Originally Posted by Narcoleptigon
Yeah. I guess it's "wholly cra..."
Anyway, just messin' with you on that.
Seriously, that diagram looks right, but for two things. Bravo! First, the tone pot poles should be facing the volume pot. Swap it's outside pole connections. Otherwise, the tone pot will work backwards. Second, I meant to try the 0.0047uf cap on the HoOP switch, not as the alternate tone cap. For the alt tone cap, I'd go for ~2.2nF. With an added average cable-C of ~300pF, that would give you a ~2.2kHz Rz for the L45S and ~2.4kHz for the L202TN. You could go + or - ~100pF with the cable-C without it making much difference. With both PUP's in parallel, you'll get ~3.3kHz Rz, but the highs cut down anyway, so it shouldn't be an issue. Smell me?
Some people prefer 0.022uF as a standard tone cap...Not me. You could try either, or something in between. Listen with the tone knob at 4 and 5 as prime references. Use whichever cap "moves" you more.
I was refering to the language of electronics...
Let's assume I have understood correctly your last comment and corrected the diagram accordingly.
For the cap at the switch, one explanation given to me by the highly articulate Emmett Brown (AKA Deaf Eddie) is the following:
That cap is ONLY there to choke the bass out of the neck pup in throws #4 and #5. I'd say, start with the .010uF, and see what you think. Play around with other values if you want to see what they will do. A BIGGER cap will make throw #4 warmer, but throw #5 will get weaker. A smaller cap will make throw #4 thinner, but throw #5 fatter. It's a balancing act/compromise between the two throws.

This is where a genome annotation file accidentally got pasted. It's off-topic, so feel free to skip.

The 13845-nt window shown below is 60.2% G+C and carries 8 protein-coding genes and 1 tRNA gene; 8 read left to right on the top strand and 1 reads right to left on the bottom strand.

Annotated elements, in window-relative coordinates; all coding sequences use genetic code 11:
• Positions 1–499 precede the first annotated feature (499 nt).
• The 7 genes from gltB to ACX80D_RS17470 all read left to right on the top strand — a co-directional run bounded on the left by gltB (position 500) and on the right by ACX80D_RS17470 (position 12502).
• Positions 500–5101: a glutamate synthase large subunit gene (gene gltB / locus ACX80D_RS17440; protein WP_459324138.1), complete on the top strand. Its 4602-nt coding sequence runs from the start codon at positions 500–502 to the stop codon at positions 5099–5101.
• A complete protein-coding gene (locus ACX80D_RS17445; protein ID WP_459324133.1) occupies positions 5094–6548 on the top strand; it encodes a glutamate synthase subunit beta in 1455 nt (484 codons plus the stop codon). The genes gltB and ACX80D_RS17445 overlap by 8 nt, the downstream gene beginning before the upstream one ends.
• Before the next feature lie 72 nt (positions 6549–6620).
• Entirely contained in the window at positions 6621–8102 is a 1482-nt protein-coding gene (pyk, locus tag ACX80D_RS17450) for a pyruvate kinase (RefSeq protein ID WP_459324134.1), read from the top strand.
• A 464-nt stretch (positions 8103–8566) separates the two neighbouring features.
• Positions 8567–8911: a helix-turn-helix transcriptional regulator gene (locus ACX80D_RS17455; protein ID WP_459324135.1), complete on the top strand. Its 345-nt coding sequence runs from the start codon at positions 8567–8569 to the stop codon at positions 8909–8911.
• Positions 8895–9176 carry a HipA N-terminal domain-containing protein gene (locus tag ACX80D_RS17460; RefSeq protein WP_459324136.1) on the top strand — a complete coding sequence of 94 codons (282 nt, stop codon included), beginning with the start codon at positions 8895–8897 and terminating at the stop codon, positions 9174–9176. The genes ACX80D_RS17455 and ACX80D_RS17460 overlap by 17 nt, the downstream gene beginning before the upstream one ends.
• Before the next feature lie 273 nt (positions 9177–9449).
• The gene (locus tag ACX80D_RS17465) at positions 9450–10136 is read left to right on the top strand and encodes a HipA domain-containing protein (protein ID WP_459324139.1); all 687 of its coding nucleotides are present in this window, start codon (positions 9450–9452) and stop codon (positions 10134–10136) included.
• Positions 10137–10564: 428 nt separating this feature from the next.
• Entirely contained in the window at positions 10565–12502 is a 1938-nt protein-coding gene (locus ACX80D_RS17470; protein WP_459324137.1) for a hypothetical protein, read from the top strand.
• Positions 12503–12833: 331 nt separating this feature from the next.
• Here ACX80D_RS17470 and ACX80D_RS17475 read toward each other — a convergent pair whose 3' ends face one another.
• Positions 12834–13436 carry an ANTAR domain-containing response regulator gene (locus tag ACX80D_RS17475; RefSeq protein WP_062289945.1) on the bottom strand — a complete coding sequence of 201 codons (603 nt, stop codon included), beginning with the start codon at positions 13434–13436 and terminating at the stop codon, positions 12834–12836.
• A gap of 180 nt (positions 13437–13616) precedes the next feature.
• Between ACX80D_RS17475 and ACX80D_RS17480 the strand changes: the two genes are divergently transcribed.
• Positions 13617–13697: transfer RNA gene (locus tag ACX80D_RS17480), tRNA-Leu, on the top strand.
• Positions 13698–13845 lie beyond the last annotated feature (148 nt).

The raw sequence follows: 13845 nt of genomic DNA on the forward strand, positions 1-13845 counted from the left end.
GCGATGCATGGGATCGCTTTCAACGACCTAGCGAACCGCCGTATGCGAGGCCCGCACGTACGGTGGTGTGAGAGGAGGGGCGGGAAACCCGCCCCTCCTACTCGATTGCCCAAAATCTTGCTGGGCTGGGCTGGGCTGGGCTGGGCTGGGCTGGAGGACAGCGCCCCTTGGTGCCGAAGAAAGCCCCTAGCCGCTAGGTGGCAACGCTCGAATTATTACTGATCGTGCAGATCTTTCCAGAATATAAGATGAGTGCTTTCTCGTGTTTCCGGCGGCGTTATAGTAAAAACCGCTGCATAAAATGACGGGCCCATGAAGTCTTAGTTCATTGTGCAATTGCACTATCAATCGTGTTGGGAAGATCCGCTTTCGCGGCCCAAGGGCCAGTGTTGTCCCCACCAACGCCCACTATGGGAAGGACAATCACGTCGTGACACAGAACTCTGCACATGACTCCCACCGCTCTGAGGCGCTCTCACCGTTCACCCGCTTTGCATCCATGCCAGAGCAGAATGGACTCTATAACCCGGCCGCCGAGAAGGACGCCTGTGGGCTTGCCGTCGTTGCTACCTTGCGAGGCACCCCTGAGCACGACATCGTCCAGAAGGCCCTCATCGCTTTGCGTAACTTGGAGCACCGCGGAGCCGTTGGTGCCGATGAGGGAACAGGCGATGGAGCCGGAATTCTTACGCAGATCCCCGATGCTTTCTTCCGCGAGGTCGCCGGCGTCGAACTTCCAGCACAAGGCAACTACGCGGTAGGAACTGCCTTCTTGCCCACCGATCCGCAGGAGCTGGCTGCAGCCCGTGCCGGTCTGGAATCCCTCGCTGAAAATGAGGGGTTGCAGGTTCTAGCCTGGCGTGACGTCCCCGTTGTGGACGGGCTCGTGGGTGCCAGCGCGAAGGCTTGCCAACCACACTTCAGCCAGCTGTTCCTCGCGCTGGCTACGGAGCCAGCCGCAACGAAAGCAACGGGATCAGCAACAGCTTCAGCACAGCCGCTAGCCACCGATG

I will experiment to see what 0.01uF and 0.0047uF do to position 4.
The question is what value for the tone caps should I use?
Again, quoting Sir Brown (he should really be knighted for service rendered to people like me...):
Many vintage Fenders use a .047uf (MICROFARAD) tone cap.
The .0046uf cap has been used in the Eldred Mod and their specialty tone options.
In most cases, you'd need to have the tone near "0" to really hear it working, but the result (depending on your pickups) has been described as "jazz-box" or "woman-tone," and some players even hear a "cocked-wah" with it.
Back to your original idea, if you used a .010uf and a .020uf as you suggested, AND the caps that you happened to get were at the extremes of a +/- 20% value range (common QC range for caps), you might end up with a .012uf and a .014uf - you'd NEVER hear the difference!
There is still little variation between the 0.022 and 0.047, so maybe I should try with the 0.0047 and the 0.047 and modify to 0.047 and 0.022 if I don't like the sound...
That is, of course, if step 1 is true